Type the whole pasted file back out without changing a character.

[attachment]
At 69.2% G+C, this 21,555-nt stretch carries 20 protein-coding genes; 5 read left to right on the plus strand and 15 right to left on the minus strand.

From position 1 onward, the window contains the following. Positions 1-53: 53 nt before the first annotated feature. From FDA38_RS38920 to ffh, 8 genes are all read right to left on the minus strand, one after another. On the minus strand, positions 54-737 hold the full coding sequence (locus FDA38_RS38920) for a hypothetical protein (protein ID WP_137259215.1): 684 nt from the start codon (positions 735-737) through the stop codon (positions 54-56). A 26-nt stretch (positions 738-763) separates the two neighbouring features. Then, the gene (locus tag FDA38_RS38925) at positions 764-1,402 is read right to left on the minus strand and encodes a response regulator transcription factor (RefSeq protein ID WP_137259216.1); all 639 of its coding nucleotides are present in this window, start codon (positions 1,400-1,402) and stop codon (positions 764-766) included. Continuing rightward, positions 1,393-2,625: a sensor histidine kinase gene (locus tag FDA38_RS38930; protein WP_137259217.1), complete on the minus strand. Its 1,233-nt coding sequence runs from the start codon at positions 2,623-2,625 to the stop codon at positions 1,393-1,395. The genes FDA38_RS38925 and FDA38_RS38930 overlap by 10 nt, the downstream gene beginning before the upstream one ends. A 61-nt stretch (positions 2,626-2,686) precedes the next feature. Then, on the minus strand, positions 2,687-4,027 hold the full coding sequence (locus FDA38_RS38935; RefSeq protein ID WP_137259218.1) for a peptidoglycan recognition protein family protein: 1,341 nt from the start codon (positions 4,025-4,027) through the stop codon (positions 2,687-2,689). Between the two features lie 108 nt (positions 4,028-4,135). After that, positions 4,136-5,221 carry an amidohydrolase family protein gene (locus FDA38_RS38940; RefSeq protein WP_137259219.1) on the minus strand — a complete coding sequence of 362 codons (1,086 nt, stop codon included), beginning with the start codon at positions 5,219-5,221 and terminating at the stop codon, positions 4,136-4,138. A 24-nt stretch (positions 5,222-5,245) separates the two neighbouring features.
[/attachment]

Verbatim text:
At 69.2% G+C, this 21,555-nt stretch carries 20 protein-coding genes; 5 read left to right on the plus strand and 15 right to left on the minus strand.

From position 1 onward, the window contains the following. Positions 1-53: 53 nt before the first annotated feature. From FDA38_RS38920 to ffh, 8 genes are all read right to left on the minus strand, one after another. On the minus strand, positions 54-737 hold the full coding sequence (locus FDA38_RS38920) for a hypothetical protein (protein ID WP_137259215.1): 684 nt from the start codon (positions 735-737) through the stop codon (positions 54-56). A 26-nt stretch (positions 738-763) separates the two neighbouring features. Then, the gene (locus tag FDA38_RS38925) at positions 764-1,402 is read right to left on the minus strand and encodes a response regulator transcription factor (RefSeq protein ID WP_137259216.1); all 639 of its coding nucleotides are present in this window, start codon (positions 1,400-1,402) and stop codon (positions 764-766) included. Continuing rightward, positions 1,393-2,625: a sensor histidine kinase gene (locus tag FDA38_RS38930; protein WP_137259217.1), complete on the minus strand. Its 1,233-nt coding sequence runs from the start codon at positions 2,623-2,625 to the stop codon at positions 1,393-1,395. The genes FDA38_RS38925 and FDA38_RS38930 overlap by 10 nt, the downstream gene beginning before the upstream one ends. A 61-nt stretch (positions 2,626-2,686) precedes the next feature. Then, on the minus strand, positions 2,687-4,027 hold the full coding sequence (locus FDA38_RS38935; RefSeq protein ID WP_137259218.1) for a peptidoglycan recognition protein family protein: 1,341 nt from the start codon (positions 4,025-4,027) through the stop codon (positions 2,687-2,689). Between the two features lie 108 nt (positions 4,028-4,135). After that, positions 4,136-5,221 carry an amidohydrolase family protein gene (locus FDA38_RS38940; RefSeq protein WP_137259219.1) on the minus strand — a complete coding sequence of 362 codons (1,086 nt, stop codon included), beginning with the start codon at positions 5,219-5,221 and terminating at the stop codon, positions 4,136-4,138. A 24-nt stretch (positions 5,222-5,245) separates the two neighbouring features.